The themes from the film Sweet Smell of Success (originally issued on the Decca label) surround the seedy side of Broadway/New York City social life. The plot involves syndicated gossip columnist J.J. Hunsecker (played by Burt Lancaster) and talent press agent Sidney Falco (portrayed by the brilliant young Tony Curtis), and their underhanded attempts to fabricate stories that touted or smeared certain clientele. Together they set up a highly publicized incestuous love affair including Hunsecker's sister and a jazz guitarist, much to the demise of all concerned. While the music is typical '50s film noir dark and passionately hued, it is also indicative of the jazz-oriented West Side Story style of intrigue that fit with the raconteur/mafia/gangster motif of earlier times. Elmer Bernstein's orchestra plays the principal music on this, his fourth movie soundtrack, with Chico Hamilton's groundbreaking quintet playing a handful of other tracks (also included on the Fresh Sound label Complete Studio Recordings) and participating onscreen during select scenes. Hamilton's sextet, and his cellist Fred Katz leading his own band complemented by other Los Angeles musicians expanded to an orchestra, provide the rest of the sounds. The Bernstein Orchestra, organized by Bobby Helfer, features such notable West Coast jazz stars as Pete Candoli and Conte Candoli, Ted Nash, Herb Geller, Bob Cooper, Bill Holman, Dave Pell, Shelly Manne, Milt Holland, and a 16-piece string section with lead cellist Armand Kaproff. They play image-provoking music like the investigative Elliott Ness-flavored main theme "The Street," jump, jive, and wailin' "Hot Dogs and Juice," lovers' interlude "Sidney and Susie," slinky and sexy "Nite Spot Rock," Benny Goodman cum Duke Ellington "Ain't Necessarily So"-styled ballad "Goodbye Baby Blues," and calypso-infused "Tropical Island Mood." Parallel three-note phrases from the classic West Side Story theme "Maria" can be heard during the dark death dirge waltz "Hunsecker's Price," a "Mood Indigo"-based string thing "The Smear," and the bluesy "Toots Shor's Blues." Whether foreshadowing impending dramatic revelation, setting up tension and release, or preluding shock and awe, the big band plays short themes that fit the plot lines well, like all good jazz storytelling should. Hamilton's ensemble takes a different tack, more melodramatic than overt, suggesting calm-before-the-storm motifs on the dour, sorrowful "Goodbye Baby" and drawing similarities to "Motherless Child," while "Cheek to Chico" and "Sidney's Theme" are modern bop numbers with a chamber music flair accented by Paul Horn's flute, the cello of Katz, Carson Smith's lithe bass, the quick-witted guitar of John Pisano, and Hamilton's flashy brush work. The Katz-led twelvetet does "Night Beat," an exotic, sensual prelude featuring Dominic Fera's suggestive clarinet, while Hamilton's sextet, minus Horn and Katz plus Conte Candoli, pianist Ernie Hughes, and trombonist Frank Rosolino, plays the "C-Jam Blues"-based hard bopper "Jam." Certainly this is a period piece, belonging to a different place and time, standing tall as a prelude to Duke Ellington's Anatomy of a Murder (1959) and Stan Kenton's West Side Story (1961).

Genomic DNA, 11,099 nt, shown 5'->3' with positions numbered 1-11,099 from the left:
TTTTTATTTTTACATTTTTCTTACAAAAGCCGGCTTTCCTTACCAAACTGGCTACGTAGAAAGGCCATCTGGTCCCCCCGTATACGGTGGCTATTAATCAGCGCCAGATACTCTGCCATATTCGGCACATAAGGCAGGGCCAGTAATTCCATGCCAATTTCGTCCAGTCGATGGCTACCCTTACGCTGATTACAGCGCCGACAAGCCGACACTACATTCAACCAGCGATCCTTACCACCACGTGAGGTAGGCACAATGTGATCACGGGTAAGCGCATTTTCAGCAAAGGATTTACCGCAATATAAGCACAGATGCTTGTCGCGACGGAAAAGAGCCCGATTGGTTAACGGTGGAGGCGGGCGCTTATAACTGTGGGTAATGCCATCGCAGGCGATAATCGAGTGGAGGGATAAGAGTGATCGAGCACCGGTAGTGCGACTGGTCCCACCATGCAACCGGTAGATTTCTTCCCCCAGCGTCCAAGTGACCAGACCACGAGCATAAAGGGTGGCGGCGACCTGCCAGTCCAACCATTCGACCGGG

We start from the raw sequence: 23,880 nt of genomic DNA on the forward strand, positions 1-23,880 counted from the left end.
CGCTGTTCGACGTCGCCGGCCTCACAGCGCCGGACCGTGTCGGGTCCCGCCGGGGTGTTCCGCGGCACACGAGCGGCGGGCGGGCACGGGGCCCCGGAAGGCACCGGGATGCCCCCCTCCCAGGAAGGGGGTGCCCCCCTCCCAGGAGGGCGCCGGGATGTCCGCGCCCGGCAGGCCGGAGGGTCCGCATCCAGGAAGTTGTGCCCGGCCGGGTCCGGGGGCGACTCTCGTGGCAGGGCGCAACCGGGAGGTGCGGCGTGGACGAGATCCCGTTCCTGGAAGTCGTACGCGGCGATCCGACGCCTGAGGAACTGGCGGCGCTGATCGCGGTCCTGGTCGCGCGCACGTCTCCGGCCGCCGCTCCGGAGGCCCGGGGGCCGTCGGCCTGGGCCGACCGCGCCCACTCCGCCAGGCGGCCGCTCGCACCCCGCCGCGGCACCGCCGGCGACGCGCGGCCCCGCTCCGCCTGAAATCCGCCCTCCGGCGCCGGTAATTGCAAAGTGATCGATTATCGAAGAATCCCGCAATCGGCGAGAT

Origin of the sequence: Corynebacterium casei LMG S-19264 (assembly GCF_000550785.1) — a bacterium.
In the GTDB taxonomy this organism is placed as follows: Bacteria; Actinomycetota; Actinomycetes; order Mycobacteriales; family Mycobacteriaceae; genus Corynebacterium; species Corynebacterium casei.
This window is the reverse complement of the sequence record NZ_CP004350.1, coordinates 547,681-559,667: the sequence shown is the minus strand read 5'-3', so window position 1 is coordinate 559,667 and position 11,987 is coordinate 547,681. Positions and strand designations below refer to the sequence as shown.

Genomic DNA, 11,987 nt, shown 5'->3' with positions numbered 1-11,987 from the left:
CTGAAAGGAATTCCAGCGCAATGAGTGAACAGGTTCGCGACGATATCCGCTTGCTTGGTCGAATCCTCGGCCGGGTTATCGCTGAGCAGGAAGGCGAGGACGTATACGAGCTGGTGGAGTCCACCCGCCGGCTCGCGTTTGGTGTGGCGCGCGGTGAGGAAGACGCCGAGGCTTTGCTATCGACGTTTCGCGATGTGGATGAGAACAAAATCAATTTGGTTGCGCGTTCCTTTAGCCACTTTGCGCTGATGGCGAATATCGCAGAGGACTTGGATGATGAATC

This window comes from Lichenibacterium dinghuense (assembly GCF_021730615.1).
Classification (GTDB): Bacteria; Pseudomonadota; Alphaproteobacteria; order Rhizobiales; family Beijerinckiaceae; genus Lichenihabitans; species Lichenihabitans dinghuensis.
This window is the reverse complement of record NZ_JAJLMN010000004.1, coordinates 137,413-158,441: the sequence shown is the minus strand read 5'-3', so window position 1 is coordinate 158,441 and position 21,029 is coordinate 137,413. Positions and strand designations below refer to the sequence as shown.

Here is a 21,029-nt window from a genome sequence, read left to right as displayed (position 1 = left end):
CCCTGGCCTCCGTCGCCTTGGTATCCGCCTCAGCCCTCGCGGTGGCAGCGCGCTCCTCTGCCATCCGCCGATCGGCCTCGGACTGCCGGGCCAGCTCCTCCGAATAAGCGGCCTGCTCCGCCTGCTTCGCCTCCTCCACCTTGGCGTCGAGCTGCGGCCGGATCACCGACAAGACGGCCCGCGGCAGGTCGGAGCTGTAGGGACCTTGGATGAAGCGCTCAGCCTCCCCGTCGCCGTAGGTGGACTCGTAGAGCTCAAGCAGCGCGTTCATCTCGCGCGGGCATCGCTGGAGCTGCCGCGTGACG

AllMusic Review by Michael G. Nastos
feat: Chico Hamilton Sextet